1. Come on then lets get a list of names down for who's got this so we can start partying up and get some private matched going. http://www.vgforums.co.uk/threads/cod-ww2-ps4-role-call.10312/
    Dismiss Notice
Dismiss Notice
New!! Join User Group option added. Head over the this thread to see more information and instructions on how to join - http://www.vgforums.co.uk/community/threads/join-user-group-mod.6449/

Skyrim - Review

Discussion in 'Gaming Reviews' started by MilkyMalky, Aug 12, 2012.

  1. [​IMG]

    Skyrim holds a place in my heart as the first game I ever bought for my PS3. The first game that accompanied me across that unspeakable void from the world of Nintendo into the arms of Sony. And if ever there was a showcase for what I had been missing by being a Nintendo devotee for the past 20 years, this game was certainly it.

    During my forays into the various worlds of Hyrule over the years, I’d often longed for a much more sprawling landscape to explore, with more dungeons, more people to speak to with more character development. And whilst more recent offerings from Miyamoto had offered me Zelda games that tried to do that, they never quite filled the above.

    Skyrim changed that.

    For those of you that are unaware, Skyrim is an action based fantasy RPG adventure made by Bethedsa set in the huge sprawling world of the same titular name. Its the fifth instalment of the successful Elder Scrolls series. The game’s story starts with you having been accused of an unknown crime you probably didn’t commit, and then just as you’re about to be executed, a dragon swoops in and causes havoc so you can make your escape. I know what you’re thinking – it happens to me all the time too...

    As it turns out, it was bad judgement on your scaly friend to gatecrash the execution party, because as chance would have it, it’s your character’s destiny to slay him and restore order to the land. But luckily there’s much more to it than that. There’s lots going on in the world of Skyrim for you to discover, a raging civil war, an underground cult of assassins, character plots as twisted as the myriad of dungeons and crypts you’ll be exploring. Throw in loads of giants, trolls, witches, vampires and of course dragons, and you soon realise this adventure isn’t going to be over before supper.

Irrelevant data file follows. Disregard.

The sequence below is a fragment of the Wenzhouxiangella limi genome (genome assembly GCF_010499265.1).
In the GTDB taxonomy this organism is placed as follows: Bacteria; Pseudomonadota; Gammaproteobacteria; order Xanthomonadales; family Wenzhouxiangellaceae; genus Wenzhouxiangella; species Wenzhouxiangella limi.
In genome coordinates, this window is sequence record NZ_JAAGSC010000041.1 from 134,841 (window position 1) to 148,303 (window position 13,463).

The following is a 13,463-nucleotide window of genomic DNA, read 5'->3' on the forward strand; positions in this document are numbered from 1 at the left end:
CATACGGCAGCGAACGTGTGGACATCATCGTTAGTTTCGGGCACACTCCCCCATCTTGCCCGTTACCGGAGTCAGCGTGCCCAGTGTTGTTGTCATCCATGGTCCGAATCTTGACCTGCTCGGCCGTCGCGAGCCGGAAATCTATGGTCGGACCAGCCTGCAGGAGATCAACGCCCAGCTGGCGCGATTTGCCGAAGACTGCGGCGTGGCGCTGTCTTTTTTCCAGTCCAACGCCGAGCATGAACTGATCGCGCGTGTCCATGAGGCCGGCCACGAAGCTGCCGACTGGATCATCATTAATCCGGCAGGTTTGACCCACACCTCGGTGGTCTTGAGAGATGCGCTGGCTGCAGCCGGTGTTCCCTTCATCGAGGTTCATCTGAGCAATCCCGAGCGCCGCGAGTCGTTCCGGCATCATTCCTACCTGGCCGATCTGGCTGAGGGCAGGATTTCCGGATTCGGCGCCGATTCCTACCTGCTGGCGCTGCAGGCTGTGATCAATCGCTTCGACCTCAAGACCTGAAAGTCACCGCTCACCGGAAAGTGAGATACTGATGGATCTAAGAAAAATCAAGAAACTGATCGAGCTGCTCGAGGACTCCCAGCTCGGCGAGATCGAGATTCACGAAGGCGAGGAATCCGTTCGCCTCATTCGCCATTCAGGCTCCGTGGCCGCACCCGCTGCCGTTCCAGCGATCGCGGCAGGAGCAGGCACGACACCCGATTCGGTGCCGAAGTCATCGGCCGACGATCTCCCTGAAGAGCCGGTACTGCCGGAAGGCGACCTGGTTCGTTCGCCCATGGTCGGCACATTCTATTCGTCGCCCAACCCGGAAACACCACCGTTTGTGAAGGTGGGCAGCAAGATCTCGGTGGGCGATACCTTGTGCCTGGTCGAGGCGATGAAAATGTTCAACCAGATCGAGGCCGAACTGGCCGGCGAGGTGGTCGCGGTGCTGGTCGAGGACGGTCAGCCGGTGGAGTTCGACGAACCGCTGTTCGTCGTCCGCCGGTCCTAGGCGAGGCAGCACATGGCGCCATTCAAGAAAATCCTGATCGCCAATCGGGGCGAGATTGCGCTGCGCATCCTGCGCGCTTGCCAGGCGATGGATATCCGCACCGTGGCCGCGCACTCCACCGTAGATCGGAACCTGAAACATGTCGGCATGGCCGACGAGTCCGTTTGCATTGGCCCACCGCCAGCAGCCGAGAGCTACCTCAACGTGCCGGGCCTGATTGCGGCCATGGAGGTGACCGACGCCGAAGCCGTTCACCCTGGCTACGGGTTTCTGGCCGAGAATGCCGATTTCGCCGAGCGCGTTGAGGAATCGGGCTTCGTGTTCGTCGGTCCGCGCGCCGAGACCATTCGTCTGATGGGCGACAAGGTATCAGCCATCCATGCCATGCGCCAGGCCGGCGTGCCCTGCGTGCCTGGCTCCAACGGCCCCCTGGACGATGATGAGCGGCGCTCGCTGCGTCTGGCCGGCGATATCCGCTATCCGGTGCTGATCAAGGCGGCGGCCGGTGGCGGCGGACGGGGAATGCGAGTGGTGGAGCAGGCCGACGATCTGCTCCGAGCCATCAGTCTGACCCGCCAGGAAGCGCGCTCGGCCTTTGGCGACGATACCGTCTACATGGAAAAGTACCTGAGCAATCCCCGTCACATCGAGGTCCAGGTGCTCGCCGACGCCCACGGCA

In order to tackle the world of Skyrim, you’ll be asked to create your own hero that will traverse the world – dishing out a can of whoop-ass to whoever gets in your way. But the way in which you dish out said whoop-ass is very much determined by how you mould your character along the way. Firstly there are your core bars of health, magicka and stamina. Health is you life, it recovers over time but if it runs out at any point, you die and have to start from your last save. Magicka is used to casts spells in the world of Skyrim, and your stamina bar dictates how far you can run, how much you can carry, and how many power attacks you can do. As you level up in the game, you get to increase any one of these bars, so you mould your basic character how you want.

    How you level up is more complicated than in most RPGs. Its not related to killing enemies or completing quests, but by improving your ability in no less than 18 different skills. These skills range from various magic types, to skills with certain types of weapons and armour to how good you are at sneaking around and picking people’s pockets. The more you use each of these skills in your day to day adventuring, the better you get at them. Getting better at skills will in turn improve your character level, with more skill improvements required as your character level progresses.


    Now the last two paragraphs might seem complicated, but essentially what this complexity allows for is for you to completely tailor your character to suit your playing style as you progress, and unlike most RPGs, you don’t have to make a class choice at the start and be stuck with it through the entire game. In Skyrim you could begin the game, sneaking around and picking people off from afar with a bow like a Legolas-inspired ninja, then completely change and become a mage obsessed with burning all your foes to a crisp, and then, if it took your fancy you could simply resort to mace or axe facials for your enemies.

    However you choose to play, you’ll be traversing a colossal overworld as you go. There are over 300 different locations in the sprawling land, including thriving cities, deep and dark dungeons, war-trodden fortresses, dank mines, sunken ships and quaint villages. And this huge world contains countless items from the basic ingredients for making potions, to food and drink, to powerful weapons and armour to gear your hero up for his long adventure.